|32||1984||The Muppets Take Manhattan||Adaptation by Stan Kay, Dean Yeagle, and Jacqueline Roettcher of the Henson Associates/TriStar Pictures film directed by Frank Oz.|
|33||1984||Buckaroo Banzai||Adaptation by Bill Mantlo, Mark Texeira, and Armando Gil of the Sherwood Productions/20th Century Fox film directed by W. D. Richter.|
|34||1984||Sheena||Adaptation by Cary Burkett and Gray Morrow of the Columbia Pictures film directed by John Guillermin.|
|35||December 1984||Conan the Destroyer||Adaptation by Michael Fleisher and John Buscema of the Dino De Laurentiis Corporation/Universal Studios film directed by Richard Fleischer.|
|36||1984||Dune||Adaptation by Ralph Macchio and Bill Sienkiewicz of the Dino De Laurentiis Corporation/Universal Studios film directed by David Lynch.|
|37||1984||2010||Adaptation by J. M. DeMatteis, Joe Barney, Larry Hama, and Tom Palmer of the MGM film directed by Peter Hyams.|
|38||1985||Red Sonja||Adaptation by Louise Simonson, Mary Wilshire, and Vince Colletta of the Dino De Laurentiis Company/MGM/UA Entertainment Company film directed by Richard Fleischer.|
|39||1985||Santa Claus: The Movie||Adaptation by Sid Jacobson and Frank Springer of the TriStar Pictures film directed by Jeannot Szwarc.|
|40||October 1986||Labyrinth||Adaptation by Sid Jacobson, John Buscema, and Romeo Tanghal of the Henson Associates/Lucasfilm/TriStar Pictures film directed by Jim Henson.|
|41||November 1986||Howard the Duck||Adaptation by Danny Fingeroth and Kyle Baker of the Lucasfilm/Universal Studios film directed by Willard Huyck.|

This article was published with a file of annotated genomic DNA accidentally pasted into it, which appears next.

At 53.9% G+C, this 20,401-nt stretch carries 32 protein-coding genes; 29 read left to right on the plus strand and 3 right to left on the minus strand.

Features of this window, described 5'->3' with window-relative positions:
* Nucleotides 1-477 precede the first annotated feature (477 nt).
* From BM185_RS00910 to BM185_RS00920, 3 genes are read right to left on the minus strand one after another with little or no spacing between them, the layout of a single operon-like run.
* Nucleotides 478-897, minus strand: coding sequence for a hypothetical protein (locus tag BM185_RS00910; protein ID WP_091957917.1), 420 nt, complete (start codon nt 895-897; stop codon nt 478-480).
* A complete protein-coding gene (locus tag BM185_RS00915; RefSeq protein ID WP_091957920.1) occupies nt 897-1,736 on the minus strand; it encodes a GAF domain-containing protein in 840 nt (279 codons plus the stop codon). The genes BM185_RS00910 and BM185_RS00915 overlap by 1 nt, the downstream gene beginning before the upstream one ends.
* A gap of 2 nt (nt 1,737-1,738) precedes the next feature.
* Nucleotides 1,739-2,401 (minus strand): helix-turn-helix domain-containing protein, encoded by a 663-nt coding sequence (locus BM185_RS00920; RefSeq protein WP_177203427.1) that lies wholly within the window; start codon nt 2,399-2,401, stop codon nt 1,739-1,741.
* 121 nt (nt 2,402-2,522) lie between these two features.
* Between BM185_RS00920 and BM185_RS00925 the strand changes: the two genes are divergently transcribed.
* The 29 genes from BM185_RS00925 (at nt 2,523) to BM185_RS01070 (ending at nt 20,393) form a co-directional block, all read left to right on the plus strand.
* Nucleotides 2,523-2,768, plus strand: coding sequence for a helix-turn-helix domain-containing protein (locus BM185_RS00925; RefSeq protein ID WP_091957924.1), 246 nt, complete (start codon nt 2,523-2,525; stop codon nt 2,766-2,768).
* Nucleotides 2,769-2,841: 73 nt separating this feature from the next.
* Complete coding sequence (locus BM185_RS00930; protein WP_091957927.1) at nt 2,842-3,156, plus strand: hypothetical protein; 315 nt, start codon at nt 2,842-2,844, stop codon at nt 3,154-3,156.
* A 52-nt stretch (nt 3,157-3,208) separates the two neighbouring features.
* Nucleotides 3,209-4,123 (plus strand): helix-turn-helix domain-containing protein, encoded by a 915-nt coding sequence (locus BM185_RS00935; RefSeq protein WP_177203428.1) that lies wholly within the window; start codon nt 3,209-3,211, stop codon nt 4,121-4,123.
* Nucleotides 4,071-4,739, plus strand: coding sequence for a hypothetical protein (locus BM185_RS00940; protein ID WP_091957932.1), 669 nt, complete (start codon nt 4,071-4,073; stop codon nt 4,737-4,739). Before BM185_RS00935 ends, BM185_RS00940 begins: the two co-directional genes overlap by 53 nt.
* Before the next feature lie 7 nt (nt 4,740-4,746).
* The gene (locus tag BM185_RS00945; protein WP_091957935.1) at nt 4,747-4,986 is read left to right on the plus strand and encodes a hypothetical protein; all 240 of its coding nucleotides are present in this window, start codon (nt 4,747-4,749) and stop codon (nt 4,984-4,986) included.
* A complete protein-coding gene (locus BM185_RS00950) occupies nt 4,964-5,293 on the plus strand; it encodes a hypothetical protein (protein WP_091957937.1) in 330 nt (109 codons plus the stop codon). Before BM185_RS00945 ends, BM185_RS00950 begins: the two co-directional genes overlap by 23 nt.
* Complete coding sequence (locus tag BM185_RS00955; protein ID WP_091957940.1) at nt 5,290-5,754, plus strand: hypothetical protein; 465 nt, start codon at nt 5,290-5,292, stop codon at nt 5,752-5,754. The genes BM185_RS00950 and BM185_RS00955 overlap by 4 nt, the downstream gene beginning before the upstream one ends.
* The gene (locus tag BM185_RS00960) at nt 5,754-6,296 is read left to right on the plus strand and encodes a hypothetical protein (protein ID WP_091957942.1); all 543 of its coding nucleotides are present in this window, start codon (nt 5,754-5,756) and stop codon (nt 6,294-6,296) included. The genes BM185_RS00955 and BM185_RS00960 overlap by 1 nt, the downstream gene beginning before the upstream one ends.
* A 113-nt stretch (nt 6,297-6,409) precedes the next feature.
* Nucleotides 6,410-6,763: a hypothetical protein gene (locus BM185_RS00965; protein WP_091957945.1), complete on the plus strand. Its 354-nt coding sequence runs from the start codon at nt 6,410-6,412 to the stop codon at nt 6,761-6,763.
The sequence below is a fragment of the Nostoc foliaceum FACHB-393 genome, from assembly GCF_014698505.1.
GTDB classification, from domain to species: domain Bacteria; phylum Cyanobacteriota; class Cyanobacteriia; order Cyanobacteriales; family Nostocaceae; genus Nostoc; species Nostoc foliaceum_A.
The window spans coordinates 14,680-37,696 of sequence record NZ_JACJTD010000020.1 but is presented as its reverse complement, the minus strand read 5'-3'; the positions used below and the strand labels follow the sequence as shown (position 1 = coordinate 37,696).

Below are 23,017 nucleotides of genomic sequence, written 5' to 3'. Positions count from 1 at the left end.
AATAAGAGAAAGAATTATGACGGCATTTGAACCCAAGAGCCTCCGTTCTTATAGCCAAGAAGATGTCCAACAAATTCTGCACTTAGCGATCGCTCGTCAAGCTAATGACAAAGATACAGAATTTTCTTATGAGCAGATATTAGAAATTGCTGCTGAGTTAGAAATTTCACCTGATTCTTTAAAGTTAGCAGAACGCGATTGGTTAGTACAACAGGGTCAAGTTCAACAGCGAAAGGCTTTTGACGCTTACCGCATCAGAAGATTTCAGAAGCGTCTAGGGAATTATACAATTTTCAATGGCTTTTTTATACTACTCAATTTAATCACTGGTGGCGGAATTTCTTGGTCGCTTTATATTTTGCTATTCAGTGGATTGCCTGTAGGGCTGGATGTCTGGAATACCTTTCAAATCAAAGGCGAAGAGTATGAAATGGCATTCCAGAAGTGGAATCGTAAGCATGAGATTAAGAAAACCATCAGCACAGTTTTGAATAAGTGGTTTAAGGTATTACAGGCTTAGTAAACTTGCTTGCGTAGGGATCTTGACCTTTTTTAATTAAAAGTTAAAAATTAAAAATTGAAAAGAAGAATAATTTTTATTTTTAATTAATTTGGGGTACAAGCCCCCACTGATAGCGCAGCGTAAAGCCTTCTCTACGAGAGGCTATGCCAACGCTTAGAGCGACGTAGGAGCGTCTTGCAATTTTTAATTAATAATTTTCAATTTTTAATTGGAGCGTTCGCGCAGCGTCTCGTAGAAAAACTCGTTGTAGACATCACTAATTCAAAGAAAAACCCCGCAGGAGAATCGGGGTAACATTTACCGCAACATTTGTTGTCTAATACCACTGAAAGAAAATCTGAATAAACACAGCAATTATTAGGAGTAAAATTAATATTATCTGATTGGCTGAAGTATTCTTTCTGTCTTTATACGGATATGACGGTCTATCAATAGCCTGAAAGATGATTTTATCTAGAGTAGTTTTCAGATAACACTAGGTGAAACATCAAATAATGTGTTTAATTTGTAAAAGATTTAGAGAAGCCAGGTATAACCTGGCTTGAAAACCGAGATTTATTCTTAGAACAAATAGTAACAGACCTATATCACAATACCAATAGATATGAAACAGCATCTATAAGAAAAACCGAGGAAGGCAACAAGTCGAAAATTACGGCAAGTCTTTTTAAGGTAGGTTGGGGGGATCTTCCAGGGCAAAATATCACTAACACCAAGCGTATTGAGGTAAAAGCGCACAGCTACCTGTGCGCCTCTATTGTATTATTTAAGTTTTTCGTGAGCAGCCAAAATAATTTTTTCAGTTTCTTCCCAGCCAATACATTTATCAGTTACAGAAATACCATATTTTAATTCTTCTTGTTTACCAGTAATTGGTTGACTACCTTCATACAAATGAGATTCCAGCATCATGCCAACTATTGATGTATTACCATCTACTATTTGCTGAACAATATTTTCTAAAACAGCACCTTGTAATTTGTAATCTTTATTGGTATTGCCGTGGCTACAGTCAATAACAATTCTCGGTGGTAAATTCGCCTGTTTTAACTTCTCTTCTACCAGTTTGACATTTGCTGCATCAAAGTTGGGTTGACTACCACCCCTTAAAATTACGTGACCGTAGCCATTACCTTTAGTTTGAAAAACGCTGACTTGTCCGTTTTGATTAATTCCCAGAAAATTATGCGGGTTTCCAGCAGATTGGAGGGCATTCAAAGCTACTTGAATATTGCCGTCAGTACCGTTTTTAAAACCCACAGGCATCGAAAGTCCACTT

- Star-Lord: Guardian of the Galaxy includes Marvel Super Special #10, 424 pages, July 2014, ISBN 978-0785154495
- Weirdworld includes Marvel Super Special #11-13, 312 pages, April 2015, ISBN 978-0785162889
- Sanderson, Peter; Gilbert, Laura, ed. (2008). "1970s". Marvel Chronicle A Year by Year History. Dorling Kindersley. p. 180. ISBN 978-0756641238.
Marvel Super Special #1 featured the rock band Kiss as super heroes battling Mephisto and Doctor Doom, aided by the Avengers, the Defenders, Spider-Man, and the Fantastic Four.
- Mikkelson, Barbara; Mikkelson, David (June 16, 2011). "Blood Money". Snopes.com. Archived from the original on April 30, 2013. Retrieved April 30, 2013.
- Lamar, Cyriaque (December 11, 2010). "KISS vs. Doctor Doom is the best and/or worst comic you'll read today". io9. Archived from the original on April 30, 2013. Retrieved April 30, 2013.
The band poured vials of their own blood into the comic's red ink.
- Marvel Comics Super Special at the Grand Comics Database
- Catron, Michael (July 1981). "Marvel to Adapt Four More Films". Amazing Heroes. Fantagraphics Books (2): 20–21.
- DeFalco, Tom "1980s" in Gilbert (2008), p. 228: "This issue adapted the story line of Howard the Duck, the first major motion picture based on a Marvel character."
- Nolen-Weathington, Eric; Ash, Roger (2006). Modern Masters, Volume 8: Walter Simonson. TwoMorrows Publishing. p. 32. ISBN 978-1893905641.
- Edwards, Ted (1999). "Adventures in the Comics". The Unauthorized Star Wars Compendium. Little, Brown and Company. p. 82. ISBN 9780316329293.
In 1980 The Empire Strikes Back hit theaters and Marvel published their adaptation of the movie in a few different formats. The earliest version appeared in a paperback-size book followed by the magazine-size Marvel Super Special #16, and then in regular comic book form in six parts.
- Edwards, p. 87: "The adaptation of Return of the Jedi was published in Marvel Super Special #27 and in a separate miniseries, once again penciled by Al Williamson and inked by Carlos Garzon."
- Star Trek at the Grand Comics Database
- Blade Runner at the Grand Comics Database
- "The Sgt. Pepper Snafu". The Comics Journal. Fantagraphics Books (44): 12. January 1979.
- "Sgt. Pepper's Lonely Hearts Club Band" (in French). Comicsvf.com. n.d. Archived from the original on September 8, 2013.
- Sgt. Pepper's Lonely Hearts Club Band at the Grand Comics Database
- Nolen-Weathington, Eric (2003). Modern Masters Volume 2: George Pérez. TwoMorrows Publishing. pp. 29–30. ISBN 978-1893905252.
- Pérez in Nolen-Weathington, p. 30
- Friedt, Stephan (December 2015). "Santa Claus: The Movie". Back Issue!. TwoMorrows Publishing (85): 62–64.
- "The 5 Best (and 5 Worst) Marvel Comics Super Specials" at Topless Robot